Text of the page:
Jul 24, 2014

ASEAN - Territorial tensions, ethnic conflicts undermine ASEAN unity: ADB think tank

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Simmering tensions over territorial disputes in the South China Sea and ethnic conflicts pose serious threats to regional unity and could undermine efforts to promote closer cooperation among Southeast Asian economies, the Asian Development Bank Institute said in a study released this week.

"Unresolved territorial and ethnic conflicts -- within ASEAN and on its periphery -- remain serious threats to regional unity and harmony," the ADBI report said.

Longstanding territorial disputes over the Spratly Islands, Paracel Islands and Scarborough Shoal pit China against four ASEAN members -- Brunei, Malaysia, the Philippines and Vietnam.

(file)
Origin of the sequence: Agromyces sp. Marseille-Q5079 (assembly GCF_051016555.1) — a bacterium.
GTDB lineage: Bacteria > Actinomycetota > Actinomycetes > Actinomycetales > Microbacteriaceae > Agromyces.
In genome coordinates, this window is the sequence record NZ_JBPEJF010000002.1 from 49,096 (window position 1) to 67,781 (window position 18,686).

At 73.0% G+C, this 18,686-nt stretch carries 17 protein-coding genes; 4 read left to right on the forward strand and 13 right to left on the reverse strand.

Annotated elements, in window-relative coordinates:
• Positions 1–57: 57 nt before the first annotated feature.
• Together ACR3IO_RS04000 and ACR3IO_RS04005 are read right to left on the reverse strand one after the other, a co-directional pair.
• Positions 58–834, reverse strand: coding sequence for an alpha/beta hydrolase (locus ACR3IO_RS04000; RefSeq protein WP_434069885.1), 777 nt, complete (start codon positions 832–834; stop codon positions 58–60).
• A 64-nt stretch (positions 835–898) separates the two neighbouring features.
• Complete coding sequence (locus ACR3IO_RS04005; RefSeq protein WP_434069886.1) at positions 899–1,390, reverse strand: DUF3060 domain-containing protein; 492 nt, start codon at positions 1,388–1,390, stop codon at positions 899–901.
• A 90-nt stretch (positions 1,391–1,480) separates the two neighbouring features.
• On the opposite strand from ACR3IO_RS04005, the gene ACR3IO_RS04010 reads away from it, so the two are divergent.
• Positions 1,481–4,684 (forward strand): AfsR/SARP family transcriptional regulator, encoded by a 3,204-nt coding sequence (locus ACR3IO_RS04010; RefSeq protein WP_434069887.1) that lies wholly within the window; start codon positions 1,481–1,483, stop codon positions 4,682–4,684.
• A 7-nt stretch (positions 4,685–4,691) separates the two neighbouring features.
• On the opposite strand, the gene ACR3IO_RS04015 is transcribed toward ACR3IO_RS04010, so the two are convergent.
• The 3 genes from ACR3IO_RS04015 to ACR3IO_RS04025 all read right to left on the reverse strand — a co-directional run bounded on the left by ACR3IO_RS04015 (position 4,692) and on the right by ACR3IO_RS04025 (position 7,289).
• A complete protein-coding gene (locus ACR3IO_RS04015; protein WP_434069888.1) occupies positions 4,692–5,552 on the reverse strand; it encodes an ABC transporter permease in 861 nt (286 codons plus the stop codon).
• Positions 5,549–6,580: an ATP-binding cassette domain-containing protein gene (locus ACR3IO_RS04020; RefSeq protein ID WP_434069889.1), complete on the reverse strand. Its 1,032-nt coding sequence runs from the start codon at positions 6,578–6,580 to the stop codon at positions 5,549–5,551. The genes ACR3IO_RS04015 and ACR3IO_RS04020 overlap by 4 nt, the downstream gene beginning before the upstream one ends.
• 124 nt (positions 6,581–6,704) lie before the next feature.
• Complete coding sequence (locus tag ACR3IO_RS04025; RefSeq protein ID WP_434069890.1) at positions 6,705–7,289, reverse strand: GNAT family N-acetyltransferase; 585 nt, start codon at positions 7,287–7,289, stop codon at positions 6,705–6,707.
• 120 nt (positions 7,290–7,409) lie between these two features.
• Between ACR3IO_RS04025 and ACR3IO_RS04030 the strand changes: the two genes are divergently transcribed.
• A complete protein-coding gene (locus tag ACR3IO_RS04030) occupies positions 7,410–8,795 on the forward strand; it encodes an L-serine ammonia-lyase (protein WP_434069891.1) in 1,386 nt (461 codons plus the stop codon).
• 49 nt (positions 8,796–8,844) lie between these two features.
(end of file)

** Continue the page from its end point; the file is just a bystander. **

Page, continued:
"Managing and resolving these disputes will increasingly test the effectiveness of political mechanisms to maintain peace and security in the region," the study says.

The Association of Southeast Asian Nations is home to about 620 million people with a combined gross domestic product of more than $2.3 trillion, or 3.3 percent of the world total.

ASEAN plans to establish an economic community by next year to promote the flow of goods, services, investments and skilled labor among its 10 member countries, but the ADB has earlier said it is "highly unlikely" that ASEAN will attain the goal by the target date.

The ADBI report also criticizes what it calls a lack of internal cohesion to formulate a long-term regional development strategy, its loss of "centrality" in the regional economic and geopolitical context due to the rise of China and India, and the region's inability to collectively manage climate change, energy security, and regional natural disasters.

Aside from Brunei, Malaysia, the Philippines and Vietnam, ASEAN also includes Cambodia, Indonesia, Laos, Myanmar, Singapore and Thailand.


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